In this study, Me-doped g-C3N4 (Me = Cu, Co and Fe) catalysts with various % w/w of Me dopant are prepared by a versatile calcination protocol for catalytic redox-based advanced oxidation process. The characterization study using FESEM, EDX, TEM, XRD, TGA, XPS, FTIR and BET indicates that all the Me-doped g-C3N4 consist of irregular morphology with at least 1.4–1.9 times higher surface area than that of pristine g-C3N4. The catalysts were used to generate SO4 [rad]− from peroxymonosulfate (PMS) for selective sulfathiazole (STZ) degradation. The results show that the catalytic activities of the Me-doped g-C3N4 are in the following order: Co-doped g-C3N4 (0.59% w/w Co, Co–g–4) > Fe–doped g-C3N4 ≫ Cu-doped g-C3N4 ∼ pristine g-C3N4. The excessive Me doping have a negative effect on catalytic performance due to the undesired SO4 [rad]− scavenging by surface defects (–C[tbnd]N) and excess Me. The STZ degradation were highly influenced by the pH, catalyst loading and Oxone® dosage. The predominant reactive radical is identified to be SO4 [rad]− which contributes to >82% of total STZ degradation. The LC/MS/MS system was used to confirm the selectivity of SO4 [rad]− for STZ degradation. The main STZ degradation pathway is also proposed. The performance of Co–g–4/PMS system for STZ removal in the treated drinking water (TW) and secondary wastewater effluent (SE) was investigated. It is found that, despite having poorer performance compared with the DI water due to the presence of various water matrix species particularly the dissolved organic matter, the selectivity of SO4 [rad]− for STZ in SE and TW is evidenced. Overall, the Co-g-4/PMS system shows promising performance and excellent stability for selective catalytic degradation of sulfonamide antibiotics in water.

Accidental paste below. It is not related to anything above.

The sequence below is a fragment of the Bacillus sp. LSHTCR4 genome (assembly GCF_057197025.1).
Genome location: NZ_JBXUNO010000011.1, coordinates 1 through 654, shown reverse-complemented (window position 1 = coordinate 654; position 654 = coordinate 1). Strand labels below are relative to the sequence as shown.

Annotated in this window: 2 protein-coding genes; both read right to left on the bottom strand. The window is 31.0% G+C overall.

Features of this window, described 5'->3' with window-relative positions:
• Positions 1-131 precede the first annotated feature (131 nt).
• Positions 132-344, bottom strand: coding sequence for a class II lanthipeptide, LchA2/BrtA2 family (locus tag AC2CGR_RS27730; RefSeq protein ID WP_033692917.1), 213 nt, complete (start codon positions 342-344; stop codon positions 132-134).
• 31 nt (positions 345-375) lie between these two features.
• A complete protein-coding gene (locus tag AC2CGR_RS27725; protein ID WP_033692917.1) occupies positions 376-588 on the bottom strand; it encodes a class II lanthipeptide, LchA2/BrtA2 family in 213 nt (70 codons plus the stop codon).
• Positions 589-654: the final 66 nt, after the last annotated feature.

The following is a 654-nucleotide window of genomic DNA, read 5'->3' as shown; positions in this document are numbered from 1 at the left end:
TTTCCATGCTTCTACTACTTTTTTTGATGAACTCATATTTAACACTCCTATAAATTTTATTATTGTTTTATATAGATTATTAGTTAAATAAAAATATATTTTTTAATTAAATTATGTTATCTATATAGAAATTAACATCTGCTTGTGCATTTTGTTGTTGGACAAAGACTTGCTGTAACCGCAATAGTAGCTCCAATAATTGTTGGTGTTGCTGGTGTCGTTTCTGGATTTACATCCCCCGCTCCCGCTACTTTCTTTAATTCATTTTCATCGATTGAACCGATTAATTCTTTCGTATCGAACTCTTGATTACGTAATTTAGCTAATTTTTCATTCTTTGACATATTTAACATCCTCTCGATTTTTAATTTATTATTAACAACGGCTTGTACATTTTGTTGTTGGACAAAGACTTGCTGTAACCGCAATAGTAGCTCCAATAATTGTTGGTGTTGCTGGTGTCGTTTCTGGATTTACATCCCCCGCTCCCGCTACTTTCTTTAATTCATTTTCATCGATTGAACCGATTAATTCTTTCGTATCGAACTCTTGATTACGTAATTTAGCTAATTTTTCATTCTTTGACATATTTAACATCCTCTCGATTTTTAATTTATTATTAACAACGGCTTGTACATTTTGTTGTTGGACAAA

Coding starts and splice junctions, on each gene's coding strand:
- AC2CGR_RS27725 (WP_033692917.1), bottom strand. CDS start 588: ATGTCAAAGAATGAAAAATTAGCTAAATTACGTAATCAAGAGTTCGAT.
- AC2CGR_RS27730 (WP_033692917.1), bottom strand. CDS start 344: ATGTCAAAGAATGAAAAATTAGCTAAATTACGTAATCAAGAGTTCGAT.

- Graphitic carbon nitride
- Secondary wastewater effluent
- Sulfate radical